It takes a real, conscious effort to refrain from indulging in gossip, or unkind, judgmental thoughts and words. Gossip is so subtle isn't it - we usually substitute it with words like "caring", "worry" or "concern". When we ask our friends to share their stories, or information about people or situations, I think we really need to check our intent and objectives. Are we really hoping to help, or comfort, or heal? Or are we simply being malicious, mean, idle, or plain nosy?
"Let no foul or polluting language, nor evil word nor unwholesome or worthless talk [ever] come out of your mouth," Paul writes in Ephesians 4, "but only such [speech] as is good and beneficial to the spiritual progress of others, as is fitting to the need and the occasion, that it may be a blessing and give grace (God's favor) to those who hear it".
In Romans 1, Paul speaks of those who have rejected God and embraced a sinful lifestyle:
"And so, since they did not see fit to acknowledge God or approve of Him or consider Him worth the knowing, God gave them over to a base and condemned mind to do things not proper or decent but loathsome,
"Until they were filled (permeated and saturated) with every kind of unrighteousness, iniquity, grasping and covetous greed, and malice. [They were] full of envy and jealousy, murder, strife, deceit and treachery, ill will and cruel ways. [They were] secret backbiters and gossipers,
"Slanderers, hateful to and hating God, full of insolence, arrogance, [and] boasting; inventors of new forms of evil, disobedient and undutiful to parents.
"[They were] without understanding, conscienceless and faithless, heartless and loveless [and] merciless.
"Though they are fully aware of God's righteous decree that those who do such things deserve to die, they not only do them themselves but approve and applaud others who practice them" (Rom 1:28-32).
It's horrible to realise that backbiters, gossipers and slanderers are hateful to God; murder, yes, but bad-mouthing? Yet by no stretch of the imagination, one can easily see how gossip feeds enmity, contempt, spite - or worse. How often do we check our hearts for ill-will, cruelty or lovelessness? And how can we walk in love, or make the world a better place, if we keep going around saying such-and-such about so-and-so? For "with his mouth the godless man destroys his neighbor" (Prov 11:9).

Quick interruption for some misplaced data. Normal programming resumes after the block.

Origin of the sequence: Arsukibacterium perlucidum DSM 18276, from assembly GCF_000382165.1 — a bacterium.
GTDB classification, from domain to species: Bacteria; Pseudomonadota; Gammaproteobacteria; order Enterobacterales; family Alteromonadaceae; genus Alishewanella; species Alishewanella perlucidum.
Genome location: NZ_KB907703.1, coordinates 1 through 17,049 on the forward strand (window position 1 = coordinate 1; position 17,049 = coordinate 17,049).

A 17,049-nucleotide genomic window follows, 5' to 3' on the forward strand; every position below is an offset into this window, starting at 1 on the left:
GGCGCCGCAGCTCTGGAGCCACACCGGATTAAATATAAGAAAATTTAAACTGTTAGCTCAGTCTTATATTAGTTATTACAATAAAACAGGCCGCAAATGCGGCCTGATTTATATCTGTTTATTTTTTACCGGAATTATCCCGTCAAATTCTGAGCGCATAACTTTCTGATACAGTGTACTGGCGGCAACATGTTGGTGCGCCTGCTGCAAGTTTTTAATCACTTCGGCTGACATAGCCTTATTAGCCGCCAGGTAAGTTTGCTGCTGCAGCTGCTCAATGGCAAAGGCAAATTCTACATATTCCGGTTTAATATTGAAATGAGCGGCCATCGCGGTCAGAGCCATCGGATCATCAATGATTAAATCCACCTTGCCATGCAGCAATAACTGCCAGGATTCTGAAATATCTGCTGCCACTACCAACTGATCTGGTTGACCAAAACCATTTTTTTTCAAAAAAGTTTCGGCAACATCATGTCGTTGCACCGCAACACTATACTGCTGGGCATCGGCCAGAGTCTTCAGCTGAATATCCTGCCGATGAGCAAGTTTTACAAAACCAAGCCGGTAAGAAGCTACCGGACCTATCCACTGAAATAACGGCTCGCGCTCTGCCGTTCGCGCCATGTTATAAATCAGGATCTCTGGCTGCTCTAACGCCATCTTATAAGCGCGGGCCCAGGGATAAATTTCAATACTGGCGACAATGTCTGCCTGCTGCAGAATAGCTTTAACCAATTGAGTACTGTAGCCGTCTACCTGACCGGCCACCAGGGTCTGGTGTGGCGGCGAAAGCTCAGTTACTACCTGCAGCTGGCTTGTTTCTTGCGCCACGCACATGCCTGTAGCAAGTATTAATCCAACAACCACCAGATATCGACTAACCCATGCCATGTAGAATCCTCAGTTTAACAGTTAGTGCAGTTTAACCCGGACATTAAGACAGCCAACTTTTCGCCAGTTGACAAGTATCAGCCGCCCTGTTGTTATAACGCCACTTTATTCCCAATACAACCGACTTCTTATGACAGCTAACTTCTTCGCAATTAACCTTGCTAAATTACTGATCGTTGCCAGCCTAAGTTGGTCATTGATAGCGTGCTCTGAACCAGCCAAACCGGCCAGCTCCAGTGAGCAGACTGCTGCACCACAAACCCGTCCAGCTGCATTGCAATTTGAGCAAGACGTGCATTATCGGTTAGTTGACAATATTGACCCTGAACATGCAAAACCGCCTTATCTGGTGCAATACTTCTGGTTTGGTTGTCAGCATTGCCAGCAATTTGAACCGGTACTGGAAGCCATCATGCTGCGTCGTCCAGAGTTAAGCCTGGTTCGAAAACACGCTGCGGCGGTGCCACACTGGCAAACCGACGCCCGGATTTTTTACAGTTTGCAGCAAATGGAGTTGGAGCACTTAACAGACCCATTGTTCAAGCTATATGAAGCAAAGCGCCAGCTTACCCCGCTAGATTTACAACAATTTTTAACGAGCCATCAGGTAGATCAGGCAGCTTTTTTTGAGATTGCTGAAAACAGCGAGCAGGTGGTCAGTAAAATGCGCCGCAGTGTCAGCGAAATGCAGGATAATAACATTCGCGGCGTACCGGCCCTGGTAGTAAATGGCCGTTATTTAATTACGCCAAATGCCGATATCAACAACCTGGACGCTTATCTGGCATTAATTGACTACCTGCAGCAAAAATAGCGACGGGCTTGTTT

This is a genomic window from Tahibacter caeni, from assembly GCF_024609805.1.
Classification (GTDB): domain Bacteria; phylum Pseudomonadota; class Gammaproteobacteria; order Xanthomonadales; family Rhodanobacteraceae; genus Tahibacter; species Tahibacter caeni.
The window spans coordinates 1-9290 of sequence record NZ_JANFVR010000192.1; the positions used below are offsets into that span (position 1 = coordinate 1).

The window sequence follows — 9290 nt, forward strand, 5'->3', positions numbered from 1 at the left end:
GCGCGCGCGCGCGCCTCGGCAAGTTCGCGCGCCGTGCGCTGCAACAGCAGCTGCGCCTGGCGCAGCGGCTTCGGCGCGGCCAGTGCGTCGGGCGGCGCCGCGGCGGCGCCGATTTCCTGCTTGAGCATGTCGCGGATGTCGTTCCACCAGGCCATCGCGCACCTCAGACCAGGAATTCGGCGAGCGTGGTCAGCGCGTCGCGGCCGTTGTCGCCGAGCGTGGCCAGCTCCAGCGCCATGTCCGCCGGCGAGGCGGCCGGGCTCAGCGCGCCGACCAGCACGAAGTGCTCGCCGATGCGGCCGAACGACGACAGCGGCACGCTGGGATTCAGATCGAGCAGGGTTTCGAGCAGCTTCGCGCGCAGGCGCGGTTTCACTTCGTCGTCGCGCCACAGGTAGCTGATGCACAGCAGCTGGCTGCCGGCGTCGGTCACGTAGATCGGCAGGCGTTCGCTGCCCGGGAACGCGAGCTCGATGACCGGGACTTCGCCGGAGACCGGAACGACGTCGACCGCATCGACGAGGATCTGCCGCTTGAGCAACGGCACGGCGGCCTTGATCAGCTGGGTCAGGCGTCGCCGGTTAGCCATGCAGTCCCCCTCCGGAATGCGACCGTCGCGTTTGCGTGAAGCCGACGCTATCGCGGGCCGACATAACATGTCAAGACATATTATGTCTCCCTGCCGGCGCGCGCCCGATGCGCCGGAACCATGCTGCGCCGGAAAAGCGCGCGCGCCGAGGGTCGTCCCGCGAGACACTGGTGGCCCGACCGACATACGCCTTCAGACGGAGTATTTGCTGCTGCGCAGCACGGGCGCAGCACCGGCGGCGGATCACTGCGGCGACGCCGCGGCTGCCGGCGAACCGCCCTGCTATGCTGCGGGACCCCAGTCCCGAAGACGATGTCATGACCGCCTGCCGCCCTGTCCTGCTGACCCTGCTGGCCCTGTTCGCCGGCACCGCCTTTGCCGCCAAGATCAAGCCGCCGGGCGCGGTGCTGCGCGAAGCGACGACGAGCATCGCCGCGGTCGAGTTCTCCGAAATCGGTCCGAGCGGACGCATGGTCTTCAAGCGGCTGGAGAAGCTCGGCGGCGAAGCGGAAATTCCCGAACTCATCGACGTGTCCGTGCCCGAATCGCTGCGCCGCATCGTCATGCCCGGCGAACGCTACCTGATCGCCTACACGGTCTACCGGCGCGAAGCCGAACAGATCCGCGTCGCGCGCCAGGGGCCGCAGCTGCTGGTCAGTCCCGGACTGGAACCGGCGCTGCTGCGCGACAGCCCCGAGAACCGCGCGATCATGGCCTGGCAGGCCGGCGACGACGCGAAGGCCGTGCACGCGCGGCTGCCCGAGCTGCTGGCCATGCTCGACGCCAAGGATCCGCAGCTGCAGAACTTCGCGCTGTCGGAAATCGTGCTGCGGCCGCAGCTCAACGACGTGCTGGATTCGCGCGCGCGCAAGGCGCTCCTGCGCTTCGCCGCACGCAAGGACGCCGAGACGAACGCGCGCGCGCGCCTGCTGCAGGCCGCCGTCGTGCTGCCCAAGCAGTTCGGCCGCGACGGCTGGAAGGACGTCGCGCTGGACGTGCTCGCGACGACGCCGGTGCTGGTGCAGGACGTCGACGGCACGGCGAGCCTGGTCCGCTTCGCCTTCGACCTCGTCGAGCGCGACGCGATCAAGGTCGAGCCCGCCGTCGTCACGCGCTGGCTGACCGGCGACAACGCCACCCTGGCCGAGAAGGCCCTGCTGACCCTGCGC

And oh man, what do I find in my devotional when I get home? "The Critical Mind". And the quoted verse? "[My] brethren, do not speak evil about or accuse one another. He that maligns a brother or judges his brother is maligning and criticizing the Law and judging the Law. But if you judge the Law, you are not a practicer of the Law but a censor and judge [of it].
"One only is the Lawgiver and Judge Who is able to save and to destroy [the One Who has the absolute power of life and death]. [But you] who are you that [you presume to] pass judgment on your neighbor?" (James 4:11-12, from Battlefield of the Mind devotional, by Joyce Meyer).
Of course, I am certainly not going to repeat anything of what my girlfriend told me, and, with regard to the Peters in my life: "Set a guard, O Lord, before my mouth; keep watch at the door of my lips" (Ps 141:3).